NATO Defense Ministers Set Post-2014 Afghanistan Mission
By Karen Parrish
American Forces Press Service
BRUSSELS, Jun. 5, 2013 NATO defense ministerial meetings yesterday and today helped to cement the alliance’s commitment to a “train, advise and assist” mission that will begin after the International Security Assistance Force disbands at the end of 2014, NATO’s senior civilian leader said today.
“The end of 2014 will mark the end of our combat mission, but also a new beginning for Afghanistan,” Secretary General Anders Fogh Rasmussen said during a news conference at the end of the ministerial gathering. “The Afghan people will be fully responsible for their country’s freedom, their country’s fate, and their country’s future.”
But they will not stand alone, he added. NATO has committed to a new mission called “Resolute Support.” It will not be ISAF by another name, Rasmussen emphasized. “It will be different and significantly smaller. Its aim will be to train, advise and assist the Afghan forces, not substitute for them,” he said.
NATO’s presence for that mission will center in the geographic corners of the country – east, west, north and south – and in the capital of Kabul, he said.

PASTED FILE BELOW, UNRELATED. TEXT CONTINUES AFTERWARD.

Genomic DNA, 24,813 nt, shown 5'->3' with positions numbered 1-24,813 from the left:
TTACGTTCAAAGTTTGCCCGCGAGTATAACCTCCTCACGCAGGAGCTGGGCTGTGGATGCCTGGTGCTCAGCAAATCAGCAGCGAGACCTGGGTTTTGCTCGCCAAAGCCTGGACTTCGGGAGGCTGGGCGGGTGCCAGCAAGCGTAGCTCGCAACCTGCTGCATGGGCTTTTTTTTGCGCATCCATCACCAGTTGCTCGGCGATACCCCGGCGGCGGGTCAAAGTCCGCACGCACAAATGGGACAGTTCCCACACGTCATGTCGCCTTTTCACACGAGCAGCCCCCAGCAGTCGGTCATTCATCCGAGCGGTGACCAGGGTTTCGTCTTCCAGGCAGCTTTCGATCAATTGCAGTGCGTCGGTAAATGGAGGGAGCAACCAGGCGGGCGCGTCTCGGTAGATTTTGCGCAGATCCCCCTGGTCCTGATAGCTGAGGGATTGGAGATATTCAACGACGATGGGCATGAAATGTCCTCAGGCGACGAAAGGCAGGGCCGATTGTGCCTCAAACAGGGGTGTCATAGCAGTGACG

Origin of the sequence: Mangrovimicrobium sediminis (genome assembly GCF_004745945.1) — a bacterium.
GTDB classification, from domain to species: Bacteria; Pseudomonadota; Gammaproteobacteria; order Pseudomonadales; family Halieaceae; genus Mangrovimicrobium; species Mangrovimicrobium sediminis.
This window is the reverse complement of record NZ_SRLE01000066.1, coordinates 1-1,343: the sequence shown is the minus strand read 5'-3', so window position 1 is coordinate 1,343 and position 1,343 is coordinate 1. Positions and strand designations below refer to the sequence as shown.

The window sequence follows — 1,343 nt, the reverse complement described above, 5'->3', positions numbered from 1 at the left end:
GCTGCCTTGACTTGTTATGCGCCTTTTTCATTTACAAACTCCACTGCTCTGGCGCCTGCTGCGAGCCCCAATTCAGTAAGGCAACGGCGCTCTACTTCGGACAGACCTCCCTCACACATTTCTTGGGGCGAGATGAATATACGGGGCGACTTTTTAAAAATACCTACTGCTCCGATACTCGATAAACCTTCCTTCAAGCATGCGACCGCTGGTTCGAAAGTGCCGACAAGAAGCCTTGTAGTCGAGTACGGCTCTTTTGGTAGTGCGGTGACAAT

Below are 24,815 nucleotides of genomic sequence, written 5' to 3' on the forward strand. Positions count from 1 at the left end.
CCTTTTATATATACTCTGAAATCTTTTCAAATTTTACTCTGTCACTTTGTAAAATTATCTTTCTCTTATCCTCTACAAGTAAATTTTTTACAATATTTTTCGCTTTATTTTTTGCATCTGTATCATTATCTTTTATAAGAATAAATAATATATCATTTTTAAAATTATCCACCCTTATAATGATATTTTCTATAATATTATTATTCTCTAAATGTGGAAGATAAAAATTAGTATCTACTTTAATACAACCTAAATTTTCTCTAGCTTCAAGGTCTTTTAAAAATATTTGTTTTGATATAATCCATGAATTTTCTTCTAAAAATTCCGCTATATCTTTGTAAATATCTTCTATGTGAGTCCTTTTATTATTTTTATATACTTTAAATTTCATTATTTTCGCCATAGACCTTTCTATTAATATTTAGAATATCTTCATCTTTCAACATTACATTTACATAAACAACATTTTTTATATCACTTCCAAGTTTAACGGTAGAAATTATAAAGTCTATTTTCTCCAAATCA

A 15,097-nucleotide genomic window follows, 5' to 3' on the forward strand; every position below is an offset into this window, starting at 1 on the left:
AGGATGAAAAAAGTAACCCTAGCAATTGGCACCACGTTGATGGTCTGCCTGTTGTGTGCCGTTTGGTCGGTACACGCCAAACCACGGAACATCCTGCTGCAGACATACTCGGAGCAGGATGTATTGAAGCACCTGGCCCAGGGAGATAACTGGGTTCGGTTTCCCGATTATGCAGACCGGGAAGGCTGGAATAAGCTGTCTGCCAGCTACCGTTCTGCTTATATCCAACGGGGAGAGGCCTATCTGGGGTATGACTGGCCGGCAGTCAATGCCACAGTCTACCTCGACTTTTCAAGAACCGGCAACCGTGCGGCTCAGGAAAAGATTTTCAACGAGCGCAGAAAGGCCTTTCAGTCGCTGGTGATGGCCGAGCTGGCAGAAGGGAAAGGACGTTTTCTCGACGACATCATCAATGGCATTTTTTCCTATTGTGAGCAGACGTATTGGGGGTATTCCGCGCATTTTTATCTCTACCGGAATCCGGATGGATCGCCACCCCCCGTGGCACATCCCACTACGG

Rasmussen said over the last 11 years, NATO’s ISAF mission has given the Afghan government and people space to build their future. “With this new mission, we will continue to support them,” he added. “But ultimately, it is for the Afghans to determine their own future. That is what security transition is all about.”
While NATO has not yet assigned troop numbers for Resolute Support, he said, many member nations have expressed interest in contributing. Rasmussen added he is confident NATO will get enough contributions to ensure the Resolute Support mission will be fully manned.
The secretary general noted today’s program also included a meeting of the NATO-Georgia commission. Georgia, which aspires to join the alliance, is a committed partner and the largest non-NATO contributor to ISAF, he said.
Georgia has demonstrated impressive commitment to the alliance even as it pursues its own far-reaching defense reforms, Rasmussen said.
“Today, ministers expressed their appreciation for all Georgia has done to support our common goals,” he said. “They reaffirmed NATO’s continued support for Gerogia’s territorial integrity and sovereignty within its internationally recognized borders. And they made clear that they are ready to support and assist Georgia as it moves ahead with its reforms.”